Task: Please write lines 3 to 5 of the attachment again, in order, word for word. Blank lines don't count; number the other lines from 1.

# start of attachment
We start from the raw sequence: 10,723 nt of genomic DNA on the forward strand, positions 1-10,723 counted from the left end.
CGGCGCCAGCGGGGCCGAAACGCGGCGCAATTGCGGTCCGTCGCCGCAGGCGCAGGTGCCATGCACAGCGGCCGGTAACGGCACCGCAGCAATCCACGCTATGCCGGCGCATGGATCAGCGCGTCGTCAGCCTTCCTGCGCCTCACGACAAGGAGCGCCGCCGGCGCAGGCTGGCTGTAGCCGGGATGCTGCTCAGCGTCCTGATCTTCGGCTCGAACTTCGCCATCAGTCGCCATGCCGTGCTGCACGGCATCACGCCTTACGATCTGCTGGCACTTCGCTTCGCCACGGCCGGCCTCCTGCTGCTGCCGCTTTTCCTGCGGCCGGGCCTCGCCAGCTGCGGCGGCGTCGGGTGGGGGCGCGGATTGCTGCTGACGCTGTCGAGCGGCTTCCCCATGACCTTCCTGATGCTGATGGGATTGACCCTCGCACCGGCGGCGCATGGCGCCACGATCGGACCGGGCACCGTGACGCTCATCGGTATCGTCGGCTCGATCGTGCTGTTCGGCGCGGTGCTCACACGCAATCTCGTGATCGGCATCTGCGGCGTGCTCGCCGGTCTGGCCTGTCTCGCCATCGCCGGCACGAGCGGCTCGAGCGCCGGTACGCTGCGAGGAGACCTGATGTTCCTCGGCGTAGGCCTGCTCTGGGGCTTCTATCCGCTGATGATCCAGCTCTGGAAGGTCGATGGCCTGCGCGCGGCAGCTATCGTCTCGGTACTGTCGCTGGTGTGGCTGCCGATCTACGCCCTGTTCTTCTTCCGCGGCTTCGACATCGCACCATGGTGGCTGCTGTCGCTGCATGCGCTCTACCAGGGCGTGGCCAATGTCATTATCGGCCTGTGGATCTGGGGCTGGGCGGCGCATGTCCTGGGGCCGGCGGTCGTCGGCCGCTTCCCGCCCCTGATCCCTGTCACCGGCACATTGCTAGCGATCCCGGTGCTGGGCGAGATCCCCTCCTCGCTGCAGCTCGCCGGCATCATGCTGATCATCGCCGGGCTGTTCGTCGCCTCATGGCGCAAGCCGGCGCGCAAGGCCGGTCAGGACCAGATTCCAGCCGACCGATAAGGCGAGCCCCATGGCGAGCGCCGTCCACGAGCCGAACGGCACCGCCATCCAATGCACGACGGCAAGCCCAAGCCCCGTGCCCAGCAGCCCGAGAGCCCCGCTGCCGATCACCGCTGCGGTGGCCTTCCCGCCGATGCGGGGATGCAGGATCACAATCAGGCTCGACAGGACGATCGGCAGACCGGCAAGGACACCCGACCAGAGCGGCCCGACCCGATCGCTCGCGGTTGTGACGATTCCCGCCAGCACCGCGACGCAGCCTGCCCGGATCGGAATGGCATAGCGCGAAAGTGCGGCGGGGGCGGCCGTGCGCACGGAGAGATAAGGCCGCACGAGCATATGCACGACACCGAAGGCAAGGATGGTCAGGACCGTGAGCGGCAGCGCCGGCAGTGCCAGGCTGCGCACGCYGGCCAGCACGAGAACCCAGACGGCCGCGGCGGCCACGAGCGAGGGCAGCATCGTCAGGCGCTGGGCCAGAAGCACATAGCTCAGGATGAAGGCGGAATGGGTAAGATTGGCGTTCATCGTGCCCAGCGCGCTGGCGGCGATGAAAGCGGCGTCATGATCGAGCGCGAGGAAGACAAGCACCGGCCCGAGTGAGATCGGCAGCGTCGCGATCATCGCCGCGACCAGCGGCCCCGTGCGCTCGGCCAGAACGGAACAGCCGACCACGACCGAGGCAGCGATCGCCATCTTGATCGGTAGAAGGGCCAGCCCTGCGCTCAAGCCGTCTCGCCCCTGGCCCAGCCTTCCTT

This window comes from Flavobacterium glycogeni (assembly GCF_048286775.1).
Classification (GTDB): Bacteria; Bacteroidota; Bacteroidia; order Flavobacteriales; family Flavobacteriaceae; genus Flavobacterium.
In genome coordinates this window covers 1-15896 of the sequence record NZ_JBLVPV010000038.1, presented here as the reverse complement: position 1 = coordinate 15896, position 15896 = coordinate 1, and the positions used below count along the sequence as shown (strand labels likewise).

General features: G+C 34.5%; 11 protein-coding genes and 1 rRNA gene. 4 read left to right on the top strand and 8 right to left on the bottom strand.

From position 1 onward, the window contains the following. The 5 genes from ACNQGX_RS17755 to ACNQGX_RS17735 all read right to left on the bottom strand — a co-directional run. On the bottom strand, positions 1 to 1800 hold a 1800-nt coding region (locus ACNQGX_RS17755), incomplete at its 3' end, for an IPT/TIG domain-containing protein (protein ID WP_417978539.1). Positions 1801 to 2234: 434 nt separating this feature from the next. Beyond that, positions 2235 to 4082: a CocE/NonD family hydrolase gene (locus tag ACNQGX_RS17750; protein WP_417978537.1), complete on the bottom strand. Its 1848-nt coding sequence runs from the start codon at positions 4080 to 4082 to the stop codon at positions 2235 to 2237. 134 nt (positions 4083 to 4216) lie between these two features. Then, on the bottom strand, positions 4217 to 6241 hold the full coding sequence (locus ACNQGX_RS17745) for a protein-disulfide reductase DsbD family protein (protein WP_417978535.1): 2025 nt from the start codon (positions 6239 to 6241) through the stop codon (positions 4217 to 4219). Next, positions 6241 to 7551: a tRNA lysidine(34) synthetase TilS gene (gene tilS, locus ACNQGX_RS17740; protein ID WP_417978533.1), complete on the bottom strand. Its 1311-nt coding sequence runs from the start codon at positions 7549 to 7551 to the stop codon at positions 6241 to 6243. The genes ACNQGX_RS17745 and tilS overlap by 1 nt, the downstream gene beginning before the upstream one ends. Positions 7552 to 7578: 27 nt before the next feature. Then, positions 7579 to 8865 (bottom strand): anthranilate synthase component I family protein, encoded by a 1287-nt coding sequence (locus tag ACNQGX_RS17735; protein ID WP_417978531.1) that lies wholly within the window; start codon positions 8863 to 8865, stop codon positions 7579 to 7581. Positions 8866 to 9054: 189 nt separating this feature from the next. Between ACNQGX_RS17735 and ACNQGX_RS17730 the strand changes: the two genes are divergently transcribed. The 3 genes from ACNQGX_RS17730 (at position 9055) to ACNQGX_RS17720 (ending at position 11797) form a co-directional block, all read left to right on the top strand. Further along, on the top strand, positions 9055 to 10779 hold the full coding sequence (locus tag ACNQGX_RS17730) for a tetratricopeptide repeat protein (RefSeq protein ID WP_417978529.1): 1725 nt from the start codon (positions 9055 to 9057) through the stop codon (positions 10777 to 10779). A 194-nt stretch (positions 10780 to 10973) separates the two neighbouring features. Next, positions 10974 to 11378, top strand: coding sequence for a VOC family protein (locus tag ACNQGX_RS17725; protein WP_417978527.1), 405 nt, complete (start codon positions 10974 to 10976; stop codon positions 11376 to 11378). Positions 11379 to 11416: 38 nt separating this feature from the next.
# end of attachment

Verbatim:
This window comes from Flavobacterium glycogeni (assembly GCF_048286775.1).
Classification (GTDB): Bacteria; Bacteroidota; Bacteroidia; order Flavobacteriales; family Flavobacteriaceae; genus Flavobacterium.
In genome coordinates this window covers 1-15896 of the sequence record NZ_JBLVPV010000038.1, presented here as the reverse complement: position 1 = coordinate 15896, position 15896 = coordinate 1, and the positions used below count along the sequence as shown (strand labels likewise).